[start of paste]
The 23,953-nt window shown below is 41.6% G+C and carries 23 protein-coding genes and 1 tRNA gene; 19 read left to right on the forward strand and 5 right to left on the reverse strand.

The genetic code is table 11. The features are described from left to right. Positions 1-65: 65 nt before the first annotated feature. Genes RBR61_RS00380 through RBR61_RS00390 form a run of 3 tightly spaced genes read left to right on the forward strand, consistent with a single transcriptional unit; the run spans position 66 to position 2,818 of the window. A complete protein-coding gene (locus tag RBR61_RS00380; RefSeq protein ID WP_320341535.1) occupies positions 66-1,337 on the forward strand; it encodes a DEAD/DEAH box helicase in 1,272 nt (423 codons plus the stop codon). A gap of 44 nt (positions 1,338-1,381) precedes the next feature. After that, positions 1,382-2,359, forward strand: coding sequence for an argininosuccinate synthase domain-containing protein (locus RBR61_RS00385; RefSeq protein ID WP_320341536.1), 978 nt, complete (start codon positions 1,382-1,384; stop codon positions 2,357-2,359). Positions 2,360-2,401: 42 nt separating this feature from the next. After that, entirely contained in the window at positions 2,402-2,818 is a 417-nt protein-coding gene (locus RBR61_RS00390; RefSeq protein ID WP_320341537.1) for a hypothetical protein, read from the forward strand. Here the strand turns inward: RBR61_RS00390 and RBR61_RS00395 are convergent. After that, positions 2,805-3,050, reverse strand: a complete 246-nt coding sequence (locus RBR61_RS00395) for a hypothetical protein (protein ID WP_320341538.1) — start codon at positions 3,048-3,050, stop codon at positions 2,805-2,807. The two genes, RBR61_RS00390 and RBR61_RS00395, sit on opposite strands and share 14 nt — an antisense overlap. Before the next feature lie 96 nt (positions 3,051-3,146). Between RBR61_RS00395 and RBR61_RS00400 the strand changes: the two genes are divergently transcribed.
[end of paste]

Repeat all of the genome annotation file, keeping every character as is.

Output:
The 23,953-nt window shown below is 41.6% G+C and carries 23 protein-coding genes and 1 tRNA gene; 19 read left to right on the forward strand and 5 right to left on the reverse strand.

The genetic code is table 11. The features are described from left to right. Positions 1-65: 65 nt before the first annotated feature. Genes RBR61_RS00380 through RBR61_RS00390 form a run of 3 tightly spaced genes read left to right on the forward strand, consistent with a single transcriptional unit; the run spans position 66 to position 2,818 of the window. A complete protein-coding gene (locus tag RBR61_RS00380; RefSeq protein ID WP_320341535.1) occupies positions 66-1,337 on the forward strand; it encodes a DEAD/DEAH box helicase in 1,272 nt (423 codons plus the stop codon). A gap of 44 nt (positions 1,338-1,381) precedes the next feature. After that, positions 1,382-2,359, forward strand: coding sequence for an argininosuccinate synthase domain-containing protein (locus RBR61_RS00385; RefSeq protein ID WP_320341536.1), 978 nt, complete (start codon positions 1,382-1,384; stop codon positions 2,357-2,359). Positions 2,360-2,401: 42 nt separating this feature from the next. After that, entirely contained in the window at positions 2,402-2,818 is a 417-nt protein-coding gene (locus RBR61_RS00390; RefSeq protein ID WP_320341537.1) for a hypothetical protein, read from the forward strand. Here the strand turns inward: RBR61_RS00390 and RBR61_RS00395 are convergent. After that, positions 2,805-3,050, reverse strand: a complete 246-nt coding sequence (locus RBR61_RS00395) for a hypothetical protein (protein ID WP_320341538.1) — start codon at positions 3,048-3,050, stop codon at positions 2,805-2,807. The two genes, RBR61_RS00390 and RBR61_RS00395, sit on opposite strands and share 14 nt — an antisense overlap. Before the next feature lie 96 nt (positions 3,051-3,146). Between RBR61_RS00395 and RBR61_RS00400 the strand changes: the two genes are divergently transcribed.